Half of Americans now live in states ready to offer sports gambling
40 states are expected to offer sports wagers by 2024
Sports gambling fans will be forever in New Jersey’s debt. It’s only because the state’s legislators, led by then-Governor Chris Christie, were able to convince the Supreme Court that federal lawmakers were out of line when they signed off on PASPA that sports gambling is starting to be legalized. Now, the industry that reportedly saw $150 billion making its way to illegal offshore sites each year is starting to flourish and more states are jumping on board.
Research shows that up to 35 states could offer sports gambling by the end of this year, according to Gambling Compliance. This means that about 50% of all Americans will be living in legal sports gambling states. By the year 2024, up to 40 states could legalize sports gambling.
In 2017, the legal sports gambling industry in the US, with only a severely limited amount of participants, earned $261.3 million. Once states like Delaware, New Mexico, New Jersey, Rhode Island, West Virginia and Pennsylvania had joined in by the end of last year, that figure had climbed to $430.2 million – only six months after the Supreme Court shot down PASPA.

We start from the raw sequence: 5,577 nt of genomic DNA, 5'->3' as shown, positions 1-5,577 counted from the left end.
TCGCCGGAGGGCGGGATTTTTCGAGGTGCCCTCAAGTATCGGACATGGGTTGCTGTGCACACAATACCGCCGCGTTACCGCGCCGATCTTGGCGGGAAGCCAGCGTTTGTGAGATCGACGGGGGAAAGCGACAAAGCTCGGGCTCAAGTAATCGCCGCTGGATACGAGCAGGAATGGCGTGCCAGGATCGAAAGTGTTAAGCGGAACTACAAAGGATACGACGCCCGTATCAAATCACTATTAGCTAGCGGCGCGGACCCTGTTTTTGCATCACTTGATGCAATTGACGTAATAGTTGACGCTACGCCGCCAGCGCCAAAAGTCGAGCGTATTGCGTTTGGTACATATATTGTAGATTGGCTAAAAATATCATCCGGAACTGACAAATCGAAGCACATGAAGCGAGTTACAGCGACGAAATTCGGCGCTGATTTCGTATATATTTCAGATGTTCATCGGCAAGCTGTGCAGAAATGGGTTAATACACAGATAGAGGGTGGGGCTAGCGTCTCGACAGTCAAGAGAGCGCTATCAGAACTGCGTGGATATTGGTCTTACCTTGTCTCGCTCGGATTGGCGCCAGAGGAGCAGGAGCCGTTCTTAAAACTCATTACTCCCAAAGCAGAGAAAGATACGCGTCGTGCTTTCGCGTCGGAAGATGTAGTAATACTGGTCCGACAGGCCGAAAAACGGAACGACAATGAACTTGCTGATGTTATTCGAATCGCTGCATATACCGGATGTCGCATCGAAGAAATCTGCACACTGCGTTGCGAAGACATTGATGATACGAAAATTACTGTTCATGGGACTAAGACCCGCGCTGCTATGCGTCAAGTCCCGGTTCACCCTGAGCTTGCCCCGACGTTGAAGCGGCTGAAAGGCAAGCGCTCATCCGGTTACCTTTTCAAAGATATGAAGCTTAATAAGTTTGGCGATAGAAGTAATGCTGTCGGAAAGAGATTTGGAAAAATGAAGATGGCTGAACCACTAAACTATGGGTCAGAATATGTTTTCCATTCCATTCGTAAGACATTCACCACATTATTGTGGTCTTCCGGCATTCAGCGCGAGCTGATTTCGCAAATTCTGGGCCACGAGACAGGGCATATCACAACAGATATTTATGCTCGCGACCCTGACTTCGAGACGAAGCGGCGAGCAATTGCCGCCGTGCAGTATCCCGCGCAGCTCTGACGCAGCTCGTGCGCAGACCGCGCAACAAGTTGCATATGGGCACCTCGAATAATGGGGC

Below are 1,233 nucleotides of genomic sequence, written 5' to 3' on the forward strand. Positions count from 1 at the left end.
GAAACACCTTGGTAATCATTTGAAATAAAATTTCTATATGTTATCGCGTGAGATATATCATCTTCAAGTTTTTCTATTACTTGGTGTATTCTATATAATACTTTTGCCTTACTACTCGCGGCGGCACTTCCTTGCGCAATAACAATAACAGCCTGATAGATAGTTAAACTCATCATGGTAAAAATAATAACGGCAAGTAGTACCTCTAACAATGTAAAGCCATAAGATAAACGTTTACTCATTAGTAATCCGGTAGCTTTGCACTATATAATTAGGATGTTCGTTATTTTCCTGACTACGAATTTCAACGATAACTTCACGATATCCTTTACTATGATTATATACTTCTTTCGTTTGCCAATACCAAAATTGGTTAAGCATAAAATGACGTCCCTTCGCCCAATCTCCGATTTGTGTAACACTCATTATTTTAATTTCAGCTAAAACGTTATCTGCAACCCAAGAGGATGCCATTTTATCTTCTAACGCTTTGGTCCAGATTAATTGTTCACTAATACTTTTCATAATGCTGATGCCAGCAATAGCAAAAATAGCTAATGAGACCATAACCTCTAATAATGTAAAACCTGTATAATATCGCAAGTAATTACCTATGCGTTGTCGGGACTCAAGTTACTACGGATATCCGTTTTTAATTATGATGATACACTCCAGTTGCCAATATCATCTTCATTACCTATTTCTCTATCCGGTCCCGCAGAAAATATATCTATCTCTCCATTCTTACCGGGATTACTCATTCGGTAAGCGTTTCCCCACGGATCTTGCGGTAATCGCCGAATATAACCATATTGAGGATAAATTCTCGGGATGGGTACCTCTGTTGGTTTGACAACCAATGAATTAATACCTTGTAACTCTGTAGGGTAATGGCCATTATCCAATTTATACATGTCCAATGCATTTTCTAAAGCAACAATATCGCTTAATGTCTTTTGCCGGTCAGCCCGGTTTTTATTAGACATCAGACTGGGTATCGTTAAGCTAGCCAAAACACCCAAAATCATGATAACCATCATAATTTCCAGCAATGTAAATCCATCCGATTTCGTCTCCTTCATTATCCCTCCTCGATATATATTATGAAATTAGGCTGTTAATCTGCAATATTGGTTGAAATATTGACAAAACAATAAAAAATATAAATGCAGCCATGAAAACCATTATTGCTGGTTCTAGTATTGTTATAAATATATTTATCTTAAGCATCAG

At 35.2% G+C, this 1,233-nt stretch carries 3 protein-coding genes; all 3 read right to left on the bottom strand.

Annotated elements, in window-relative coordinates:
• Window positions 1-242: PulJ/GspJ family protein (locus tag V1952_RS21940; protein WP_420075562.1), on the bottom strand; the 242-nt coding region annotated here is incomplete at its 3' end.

Since the beginning of 2019, sportsbooks have collected $4.4 billion in handle and generated almost $259 million in revenue. The total handle since the demise of PASPA is $8 billion, of which sportsbooks have earned over $500 million. Another $60 million has gone to the states and cities where legal sports gambling has been launched.
There’s still a long way to go and many legal states have not yet met their revenue expectations. However, it’s difficult to find any industry that didn’t experience growing pains and there’s no reason to expect legal sports gambling to be any different. Just like it took email almost 20 years to become standard after it was introduced, sports gambling needs a ramp-up period, as well.